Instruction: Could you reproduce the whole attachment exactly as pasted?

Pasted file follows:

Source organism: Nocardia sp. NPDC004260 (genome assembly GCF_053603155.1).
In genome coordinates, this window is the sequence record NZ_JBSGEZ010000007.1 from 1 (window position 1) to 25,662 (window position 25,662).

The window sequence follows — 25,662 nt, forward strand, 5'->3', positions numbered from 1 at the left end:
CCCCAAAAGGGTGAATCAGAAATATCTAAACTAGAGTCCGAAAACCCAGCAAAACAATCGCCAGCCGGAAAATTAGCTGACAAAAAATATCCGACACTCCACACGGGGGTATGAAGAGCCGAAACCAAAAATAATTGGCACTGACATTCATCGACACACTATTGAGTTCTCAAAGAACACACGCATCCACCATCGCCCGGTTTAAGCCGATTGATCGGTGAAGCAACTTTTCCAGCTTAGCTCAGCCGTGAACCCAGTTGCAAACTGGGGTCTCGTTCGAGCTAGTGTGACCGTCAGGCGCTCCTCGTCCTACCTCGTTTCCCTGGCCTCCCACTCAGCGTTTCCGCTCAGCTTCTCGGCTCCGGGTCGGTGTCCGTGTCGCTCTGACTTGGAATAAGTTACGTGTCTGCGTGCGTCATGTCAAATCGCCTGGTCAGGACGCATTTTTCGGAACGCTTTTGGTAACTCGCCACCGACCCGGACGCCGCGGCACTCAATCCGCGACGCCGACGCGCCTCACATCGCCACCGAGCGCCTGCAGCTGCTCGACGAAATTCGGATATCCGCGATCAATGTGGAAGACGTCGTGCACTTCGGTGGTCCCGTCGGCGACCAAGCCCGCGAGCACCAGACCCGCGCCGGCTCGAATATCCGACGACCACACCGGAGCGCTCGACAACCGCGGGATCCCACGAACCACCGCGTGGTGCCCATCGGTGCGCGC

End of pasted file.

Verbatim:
Source organism: Nocardia sp. NPDC004260 (genome assembly GCF_053603155.1).
In genome coordinates, this window is the sequence record NZ_JBSGEZ010000007.1 from 1 (window position 1) to 25,662 (window position 25,662).

The window sequence follows — 25,662 nt, forward strand, 5'->3', positions numbered from 1 at the left end:
CCCCAAAAGGGTGAATCAGAAATATCTAAACTAGAGTCCGAAAACCCAGCAAAACAATCGCCAGCCGGAAAATTAGCTGACAAAAAATATCCGACACTCCACACGGGGGTATGAAGAGCCGAAACCAAAAATAATTGGCACTGACATTCATCGACACACTATTGAGTTCTCAAAGAACACACGCATCCACCATCGCCCGGTTTAAGCCGATTGATCGGTGAAGCAACTTTTCCAGCTTAGCTCAGCCGTGAACCCAGTTGCAAACTGGGGTCTCGTTCGAGCTAGTGTGACCGTCAGGCGCTCCTCGTCCTACCTCGTTTCCCTGGCCTCCCACTCAGCGTTTCCGCTCAGCTTCTCGGCTCCGGGTCGGTGTCCGTGTCGCTCTGACTTGGAATAAGTTACGTGTCTGCGTGCGTCATGTCAAATCGCCTGGTCAGGACGCATTTTTCGGAACGCTTTTGGTAACTCGCCACCGACCCGGACGCCGCGGCACTCAATCCGCGACGCCGACGCGCCTCACATCGCCACCGAGCGCCTGCAGCTGCTCGACGAAATTCGGATATCCGCGATCAATGTGGAAGACGTCGTGCACTTCGGTGGTCCCGTCGGCGACCAAGCCCGCGAGCACCAGACCCGCGCCGGCTCGAATATCCGACGACCACACCGGAGCGCTCGACAACCGCGGGATCCCACGAACCACCGCGTGGTGCCCATCGGTGCGCGC